Following the earlier 1905 report of a bicycle kidnapping, we now learn that there was a virtual crime wave of pilfered “wheels” that year, and all because too-trusting Santa Rosans didn’t lock up their ride.
Interesting is this aside: “This has long since become a matter of frequent comment among the policemen, newspapermen and others whose duties keep them abroad on the streets in the early morning hours.” It’s understandable that a cop or two would be on duty all night, but why would a newspaper in a farm town of 9,000 souls have someone prowling the dark streets? This wasn’t a city of all-night debauchery, like San Francisco. And what’s with counting up all the unlocked bikes? Is this another one of Editor Finley’s Queeg-like obsessions?
THROW DOWN BARS FOR UNINVITED RIDE
NO WONDER THAT BICYCLES ARE FREQUENTLY REPORTED MISSING TO OFFICERS
Hardly a Night Passes but What a Score of Bicycles Are Left Where They Can Be Purloined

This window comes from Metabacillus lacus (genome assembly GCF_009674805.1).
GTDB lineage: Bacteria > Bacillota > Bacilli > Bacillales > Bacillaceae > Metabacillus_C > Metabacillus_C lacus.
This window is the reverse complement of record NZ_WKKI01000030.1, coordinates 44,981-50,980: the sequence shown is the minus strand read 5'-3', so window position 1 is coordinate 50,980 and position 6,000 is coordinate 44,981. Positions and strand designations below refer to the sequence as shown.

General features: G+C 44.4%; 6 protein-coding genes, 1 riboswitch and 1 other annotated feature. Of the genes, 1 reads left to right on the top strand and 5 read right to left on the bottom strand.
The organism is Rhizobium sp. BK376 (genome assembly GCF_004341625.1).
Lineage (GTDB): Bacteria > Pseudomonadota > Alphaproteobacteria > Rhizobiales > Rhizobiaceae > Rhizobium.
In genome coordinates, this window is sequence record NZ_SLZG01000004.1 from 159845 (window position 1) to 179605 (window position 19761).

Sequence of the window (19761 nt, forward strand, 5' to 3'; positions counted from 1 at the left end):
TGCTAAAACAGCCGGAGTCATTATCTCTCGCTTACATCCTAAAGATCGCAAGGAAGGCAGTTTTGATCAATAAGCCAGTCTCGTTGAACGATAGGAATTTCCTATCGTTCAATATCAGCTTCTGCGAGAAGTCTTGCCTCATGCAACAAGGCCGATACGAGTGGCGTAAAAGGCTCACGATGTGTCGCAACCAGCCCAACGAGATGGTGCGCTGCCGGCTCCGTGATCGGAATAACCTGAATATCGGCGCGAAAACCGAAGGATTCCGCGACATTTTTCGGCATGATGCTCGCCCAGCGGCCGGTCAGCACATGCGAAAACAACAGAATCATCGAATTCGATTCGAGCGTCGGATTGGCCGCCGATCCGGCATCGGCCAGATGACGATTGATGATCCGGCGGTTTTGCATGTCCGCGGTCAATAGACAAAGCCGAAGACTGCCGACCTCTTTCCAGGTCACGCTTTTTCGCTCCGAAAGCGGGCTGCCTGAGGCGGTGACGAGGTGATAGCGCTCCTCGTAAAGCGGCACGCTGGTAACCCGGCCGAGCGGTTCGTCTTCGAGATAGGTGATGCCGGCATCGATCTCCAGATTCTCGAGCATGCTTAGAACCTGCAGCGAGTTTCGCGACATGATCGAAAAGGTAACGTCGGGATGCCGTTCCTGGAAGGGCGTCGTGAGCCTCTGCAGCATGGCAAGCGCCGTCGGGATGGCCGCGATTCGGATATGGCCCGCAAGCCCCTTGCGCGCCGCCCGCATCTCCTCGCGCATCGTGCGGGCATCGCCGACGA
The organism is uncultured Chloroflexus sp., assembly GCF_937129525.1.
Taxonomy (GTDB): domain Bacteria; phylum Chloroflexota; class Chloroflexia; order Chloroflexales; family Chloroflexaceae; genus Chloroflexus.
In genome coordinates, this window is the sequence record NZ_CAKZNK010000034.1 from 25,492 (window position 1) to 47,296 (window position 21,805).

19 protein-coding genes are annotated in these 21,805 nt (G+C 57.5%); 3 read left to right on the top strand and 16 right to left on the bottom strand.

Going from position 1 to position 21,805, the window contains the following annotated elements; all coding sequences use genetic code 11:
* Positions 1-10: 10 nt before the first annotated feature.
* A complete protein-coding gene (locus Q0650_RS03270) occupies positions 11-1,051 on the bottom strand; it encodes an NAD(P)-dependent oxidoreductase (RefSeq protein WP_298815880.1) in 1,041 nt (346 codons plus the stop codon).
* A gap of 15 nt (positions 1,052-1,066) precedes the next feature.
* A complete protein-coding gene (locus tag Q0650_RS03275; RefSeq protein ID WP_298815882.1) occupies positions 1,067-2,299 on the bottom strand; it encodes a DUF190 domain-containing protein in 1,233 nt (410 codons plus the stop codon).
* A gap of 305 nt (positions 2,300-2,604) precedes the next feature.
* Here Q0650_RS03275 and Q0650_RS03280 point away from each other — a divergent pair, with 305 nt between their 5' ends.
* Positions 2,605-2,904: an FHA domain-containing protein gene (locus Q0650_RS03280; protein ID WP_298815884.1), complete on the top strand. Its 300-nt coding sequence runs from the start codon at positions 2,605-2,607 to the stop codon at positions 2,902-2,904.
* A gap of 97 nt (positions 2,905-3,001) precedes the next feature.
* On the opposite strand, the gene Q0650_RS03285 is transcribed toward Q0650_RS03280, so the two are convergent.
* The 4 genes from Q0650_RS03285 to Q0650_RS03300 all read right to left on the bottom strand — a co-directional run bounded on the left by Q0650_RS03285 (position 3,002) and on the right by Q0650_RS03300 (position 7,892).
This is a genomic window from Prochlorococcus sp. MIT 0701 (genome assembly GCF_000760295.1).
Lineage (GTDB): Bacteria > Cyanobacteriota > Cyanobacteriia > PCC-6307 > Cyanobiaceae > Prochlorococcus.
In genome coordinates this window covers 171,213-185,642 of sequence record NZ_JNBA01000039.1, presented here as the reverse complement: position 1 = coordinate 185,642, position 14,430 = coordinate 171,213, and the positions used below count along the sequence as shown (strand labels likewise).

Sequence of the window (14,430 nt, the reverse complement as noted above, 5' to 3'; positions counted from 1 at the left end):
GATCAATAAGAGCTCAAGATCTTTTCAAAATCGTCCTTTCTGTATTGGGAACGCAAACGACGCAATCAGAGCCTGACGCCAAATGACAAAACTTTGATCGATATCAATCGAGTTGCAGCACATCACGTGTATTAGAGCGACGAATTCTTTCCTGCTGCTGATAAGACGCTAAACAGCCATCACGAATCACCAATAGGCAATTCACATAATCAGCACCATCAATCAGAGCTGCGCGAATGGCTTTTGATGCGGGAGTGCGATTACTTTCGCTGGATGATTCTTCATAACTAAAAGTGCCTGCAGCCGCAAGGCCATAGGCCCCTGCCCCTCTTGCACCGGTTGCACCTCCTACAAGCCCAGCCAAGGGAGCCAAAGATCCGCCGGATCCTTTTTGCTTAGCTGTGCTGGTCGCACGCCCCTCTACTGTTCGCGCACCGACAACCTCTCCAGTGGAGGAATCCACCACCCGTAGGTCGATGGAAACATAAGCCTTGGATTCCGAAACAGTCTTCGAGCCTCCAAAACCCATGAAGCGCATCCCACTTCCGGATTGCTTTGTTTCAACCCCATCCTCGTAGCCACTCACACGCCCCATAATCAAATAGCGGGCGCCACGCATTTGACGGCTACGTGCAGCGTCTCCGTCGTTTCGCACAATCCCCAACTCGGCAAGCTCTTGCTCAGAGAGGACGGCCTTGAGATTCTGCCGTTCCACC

Hardly a week passes but several reports are brought to police headquarters regarding missing bicycles. There is no doubt that in many instances the carelessness of the owners of the bicycles is responsible for the loss. There is hardly a night passes but what fifteen to twenty bicycles — one night recently twenty-four were counted — are left in racks, or leaning against sidewalks, buildings, and posts on Fourth and other streets. This has long since become a matter of frequent comment among the policemen, newspapermen and others whose duties keep them abroad on the streets in the early morning hours. It is a great wonder that more bicycles are not stolen. Thursday morning, about half past two o’clock, within two blocks on Fourth street, more than a dozen bicycles had been left by their owners in positions as described above. Owners of wheels should not forget that while hardly an instance can be given in which a Santa Rosa resident has been known to steal a bicycle, that at a this time of the year there are many strangers passing through town who would take a wheel, ride out of town either for “keeps” or to give trouble in finding it.– Press Democrat, June 23, 1905